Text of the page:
Black Vegans: Naijha Wright and Gregory Brown

Naijha and Greg from Land of Kush

When I put out my call in September for black owned vegetarian restaurants many of you responded. One place that came up several times was Land of Kush in Baltimore MD. For this installment of my interviews with Black Vegans I interview Naijha Wright and Gregory Brown the husband and wife team that owns and runs Land of Kush and organizes the Baltimore Vegan Soul Festival.

Ama: I like to know about your food journey. You are vegan?

Naijha: I am vegan, cooked and raw. We have live dishes here. Most of the food I eat is from the Land of Kush, so if I venture out I always have a salad and something vegan, it could be cooked. That’s normally how I eat.

Ama: How did you come to eating vegan?

Naijha: I relocated from New Jersey. My journey is I started in New York. I was born and raised in New York City, I spent 22 years there, and 10 years in Newark. And I worked for a wireless company, Verizon wireless and got relocated to Maryland in 2005.

So while I was out here I decided to get a physical, and trust me I was an egg eater, cheese pizza, all the good stuff. Cheese pizza, baked mac and cheese, scrambled eggs, all this butter. So I got a physical and my cholesterol was borderline where I was going to have to be prescribed meds, and I don’t take meds. I am not a big meds person. So I said “I’m only 35 and I can’t be on meds, I’m wholistic so I’ve gotta figure something out.”

I started the journey of how to solve the high cholesterol. So talking about cutting back on all the fats and anything cooked with the cholesterol. I had to eat egg whites and so I was cutting back on all these high cholesterol items. No more shrimp scampi, (laughs).

And then at the same time when I started this job, or this relocation at Verizon Wireless I met Greg who was already vegan and was bringing all these vegan foods to lunch and slowly kind of introducing me to this food and this lifestyle. To make a long story short we started connecting and dating. And then I started learning more and more and more.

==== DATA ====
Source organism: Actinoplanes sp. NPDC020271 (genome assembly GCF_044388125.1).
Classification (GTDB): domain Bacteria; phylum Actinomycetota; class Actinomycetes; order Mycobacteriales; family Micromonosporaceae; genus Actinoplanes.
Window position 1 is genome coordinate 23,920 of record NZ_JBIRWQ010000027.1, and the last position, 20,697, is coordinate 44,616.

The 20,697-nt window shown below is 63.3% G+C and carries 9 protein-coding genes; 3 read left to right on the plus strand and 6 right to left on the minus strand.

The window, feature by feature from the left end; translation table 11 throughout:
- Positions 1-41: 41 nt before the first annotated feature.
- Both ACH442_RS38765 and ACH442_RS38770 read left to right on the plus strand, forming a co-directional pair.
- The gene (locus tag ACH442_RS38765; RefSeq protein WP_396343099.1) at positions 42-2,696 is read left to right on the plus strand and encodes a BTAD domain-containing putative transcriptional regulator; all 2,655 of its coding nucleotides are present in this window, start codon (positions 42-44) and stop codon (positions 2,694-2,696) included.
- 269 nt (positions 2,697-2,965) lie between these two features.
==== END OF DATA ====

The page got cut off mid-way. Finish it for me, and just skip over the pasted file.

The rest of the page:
He exposed me to Whole Foods. And I liked the supermarket so I took a tour of the Whole Foods and started finding the vegan cheeses and different vegan meats and really exploring all of this. Then he was talking to me about the idea of what he was trying to do for the restaurant and opening the restaurant. And I said, “well I used to do a lot of promoting in New York, you know, talent shows, parties and things like that, web design and all of that so I said let me help you with this.”  Then we journeyed into the whole Land of Kush. and opening up the restaurant and doing all that fun stuff. So then I was in! I was in the vegan lifestyle.

Ama: That’s great. And I love that it’s the two of you together. That’s powerful to do things as a couple. I know it is for us.

Naijha: Absolutely and I think people are really excited about that when they see a power couple together going after the same dream and working together towards it. It’s just a different type of energy.

Ama: We welcome Greg to the conversation. Tell us about your journey to veganism.

Greg: I listened to a guy named KRS-One every once in a while and he always talked about being a vegan and I started that journey, I was reading Malcolm X’s autobiography listening to hip hop, it was all health and nutrition for me. So then I came across a book with 500 recipes in it called Cooking the Whole Foods way by Christina Perillo and so I decided to become a vegan that day. So since 1997 I became a vegan and here we are today.

Ama: what changes have you seen in your lives since you became vegan?

Naijha: Oh the energy, I feel great. A lot of people don’t believe I am 43 We just had our child in our 40s. She’s going to be 3 in January and a lot of people look at us like what? Really? Ok there is hope. So I got a lot of energy, I’m able to run behind her and keep up with her and never get tired, even though he always says I need rest. Like the energizer bunny.

Greg: Like she said, energy and then perspective, heightened view, and those types of things. Clarity of thinking. I think that’s the biggest thing. When you are eating that vegan lifestyle I think it’s just a higher level of consciousness and awareness that you go through. You are more spiritually aware, you are more in tune with the universe, the planet, the seasons and the way things happen.

Ama: I’ve seen in Facebook conversation questions like “Am I really vegan if I still wear leather?” What do you say to that? Are you vegan “All the way?”

Greg: I’m vegan all the way but I don’t hold that on anybody though. You know some people, they are critical of people who may wear leather and things like that. I’m not that far to be critical. That may be my lifestyle but I don’t push that on other people. I do feel that we have a responsibility to the other animals on the planet. That’s just from a universal perspective, and from and African perspective. From and African perspective, we’re the first on the planet so we have a responsibility to all things that are of this planet. That’s what the Creator put us here for and gave us certain abilities, power, knowledge for. It’s not for us to be abusive or even just ignorant to what goes on with the planet. We have the responsibility to be leaders out here on this planet.